The Christian Post has an article about a new book by Vanderbilt University divinity professor James Byrd called Sacred Scripture, Sacred War: The Bible and the American Revolution. In it, he correctly argues that Biblical arguments were commonly used to persuade the colonists to support the revolutionary war:
In an interview with The Christian Post, Byrd explained that while doing his research he was “struck by how prominent the Bible was in Revolutionary America.”
“I was struck by how prominent the Bible was in Revolutionary America, not only in sermons but also in political pamphlets, such as Thomas Paine’s extraordinarily influential Common Sense,” said Byrd.
“Colonists were often biblically literate – likely more so than the average American is today. Obviously colonists then did not own as many books as many Americans do today, and the book that was most accessible to them was the Bible.”
Byrd also told CP that certain passages of the Bible were used by different sides in making their arguments for or against Revolution in 18th century America.
This is true. Even Thomas Paine, who would later write The Age of Reason to debunk the validity of the Bible, used an extended argument from the Bible to argue for the revolution in his pamphlet Common Sense. Byrd does not appear to be a David Barton type, however:
Regarding the debate over the spiritual nature of America during its beginnings, Byrd told CP that “it’s more complicated” than a simple question of secular or religious.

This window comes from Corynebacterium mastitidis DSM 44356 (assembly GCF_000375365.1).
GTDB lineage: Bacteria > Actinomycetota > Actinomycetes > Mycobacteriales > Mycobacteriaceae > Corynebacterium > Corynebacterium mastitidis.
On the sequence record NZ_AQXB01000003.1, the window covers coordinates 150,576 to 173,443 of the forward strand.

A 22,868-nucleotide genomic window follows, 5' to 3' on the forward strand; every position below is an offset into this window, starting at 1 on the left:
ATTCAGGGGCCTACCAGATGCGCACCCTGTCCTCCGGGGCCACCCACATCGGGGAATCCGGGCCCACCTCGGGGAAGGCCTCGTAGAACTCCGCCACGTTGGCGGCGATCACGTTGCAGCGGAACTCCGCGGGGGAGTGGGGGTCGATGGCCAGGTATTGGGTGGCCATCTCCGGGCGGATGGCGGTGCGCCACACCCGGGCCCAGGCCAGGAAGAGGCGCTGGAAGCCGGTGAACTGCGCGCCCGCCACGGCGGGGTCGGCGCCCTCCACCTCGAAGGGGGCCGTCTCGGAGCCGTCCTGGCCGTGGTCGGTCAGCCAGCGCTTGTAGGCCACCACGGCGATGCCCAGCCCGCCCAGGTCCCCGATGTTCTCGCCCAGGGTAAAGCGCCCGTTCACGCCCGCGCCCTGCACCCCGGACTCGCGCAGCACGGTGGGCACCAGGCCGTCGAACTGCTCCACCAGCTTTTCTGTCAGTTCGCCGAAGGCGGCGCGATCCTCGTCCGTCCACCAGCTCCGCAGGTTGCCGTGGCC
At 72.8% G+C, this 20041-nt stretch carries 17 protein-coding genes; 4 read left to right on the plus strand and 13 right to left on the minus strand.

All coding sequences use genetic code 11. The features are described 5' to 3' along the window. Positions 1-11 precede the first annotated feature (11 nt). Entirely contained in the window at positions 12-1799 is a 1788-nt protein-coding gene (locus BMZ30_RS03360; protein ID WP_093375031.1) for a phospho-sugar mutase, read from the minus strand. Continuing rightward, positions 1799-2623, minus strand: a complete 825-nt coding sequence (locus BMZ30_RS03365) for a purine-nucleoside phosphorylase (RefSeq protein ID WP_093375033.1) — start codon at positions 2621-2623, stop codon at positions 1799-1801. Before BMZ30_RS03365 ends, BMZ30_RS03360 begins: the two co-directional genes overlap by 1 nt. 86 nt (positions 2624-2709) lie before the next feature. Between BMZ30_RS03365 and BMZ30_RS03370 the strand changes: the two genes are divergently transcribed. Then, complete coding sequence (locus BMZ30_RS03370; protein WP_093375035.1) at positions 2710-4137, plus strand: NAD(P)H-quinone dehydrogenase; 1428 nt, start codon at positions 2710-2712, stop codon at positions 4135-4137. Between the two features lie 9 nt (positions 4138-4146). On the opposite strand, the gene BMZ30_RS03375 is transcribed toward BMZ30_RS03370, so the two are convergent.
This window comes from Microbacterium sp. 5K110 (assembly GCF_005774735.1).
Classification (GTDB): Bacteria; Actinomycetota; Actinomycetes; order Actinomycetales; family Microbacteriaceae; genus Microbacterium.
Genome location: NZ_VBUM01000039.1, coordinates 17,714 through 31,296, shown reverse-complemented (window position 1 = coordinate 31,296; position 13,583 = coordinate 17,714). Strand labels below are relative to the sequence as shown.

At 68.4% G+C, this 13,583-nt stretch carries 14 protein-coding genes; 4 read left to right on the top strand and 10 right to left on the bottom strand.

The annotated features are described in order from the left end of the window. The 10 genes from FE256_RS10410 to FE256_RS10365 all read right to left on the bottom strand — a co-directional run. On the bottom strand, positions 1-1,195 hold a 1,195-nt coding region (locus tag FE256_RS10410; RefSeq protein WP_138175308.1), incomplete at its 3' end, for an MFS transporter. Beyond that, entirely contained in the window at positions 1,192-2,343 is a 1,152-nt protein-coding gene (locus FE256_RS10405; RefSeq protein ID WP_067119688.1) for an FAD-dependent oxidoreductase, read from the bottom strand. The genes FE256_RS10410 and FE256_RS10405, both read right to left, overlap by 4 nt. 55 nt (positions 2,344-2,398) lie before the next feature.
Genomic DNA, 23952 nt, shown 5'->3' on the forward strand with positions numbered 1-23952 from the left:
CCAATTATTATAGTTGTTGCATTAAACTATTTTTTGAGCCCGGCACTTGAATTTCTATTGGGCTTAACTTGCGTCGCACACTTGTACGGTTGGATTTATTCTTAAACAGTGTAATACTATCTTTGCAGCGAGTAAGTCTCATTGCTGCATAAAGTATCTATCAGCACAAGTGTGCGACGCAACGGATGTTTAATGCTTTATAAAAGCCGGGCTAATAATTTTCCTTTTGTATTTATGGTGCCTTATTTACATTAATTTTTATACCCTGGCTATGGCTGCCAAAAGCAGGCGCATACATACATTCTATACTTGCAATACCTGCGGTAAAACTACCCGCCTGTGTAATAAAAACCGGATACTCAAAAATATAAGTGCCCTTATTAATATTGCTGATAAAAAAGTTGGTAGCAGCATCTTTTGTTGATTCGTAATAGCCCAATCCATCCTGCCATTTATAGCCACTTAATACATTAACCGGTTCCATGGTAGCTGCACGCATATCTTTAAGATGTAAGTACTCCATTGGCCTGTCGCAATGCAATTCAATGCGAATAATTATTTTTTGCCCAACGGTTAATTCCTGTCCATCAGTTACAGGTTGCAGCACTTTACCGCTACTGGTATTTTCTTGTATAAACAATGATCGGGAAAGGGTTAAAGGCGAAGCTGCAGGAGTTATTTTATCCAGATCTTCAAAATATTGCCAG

“For the most part, patriots were thinking about political liberty, but many saw it connected very closely to religious liberty. The Revolutionary War, for most patriots, was a just war fought for political freedom, not an outright holy war,” said Byrd.
“Even so, it was not that simple…the fact that Thomas Paine, who was certainly not a Christian, used the Bible so extensively in arguing for the Revolution shows us how important biblical arguments were in colonial American societies.”
The Bible’s prominence disappears, which is not surprising since the debate centered upon specific institutions about which the Bible has little to say. The Anti-Federalists do drag it in with respect to basic principles of government, but the Federalist’s inclination to Enlightenment rationalism is most evident here in their failure to consider the Bible relevant….The debate surrounding the adoption of the Constitution was fought out mainly in the context of Montesquieu, Blackstone, the English Whigs, and major writers of the Enlightenment.
As I’ve pointed out many times, the Federalist Papers, written by John Jay, Alexander Hamilton and James Madison to explain and defend the provisions of the new constitution and persuade Americans to support its ratification, contained not a single reference to the Bible or to Christian theology. As Byrd points out, Americans at the time were Biblically literate and overwhelmingly Christian, so an argument justifying the Constitution on the grounds that it was in line with the Bible would have been a very powerful one. Yet none was even attempted, and in fact the only Biblical arguments being used at the time were in opposition to the new constitution, which the religious right of that day condemned as a Godless document.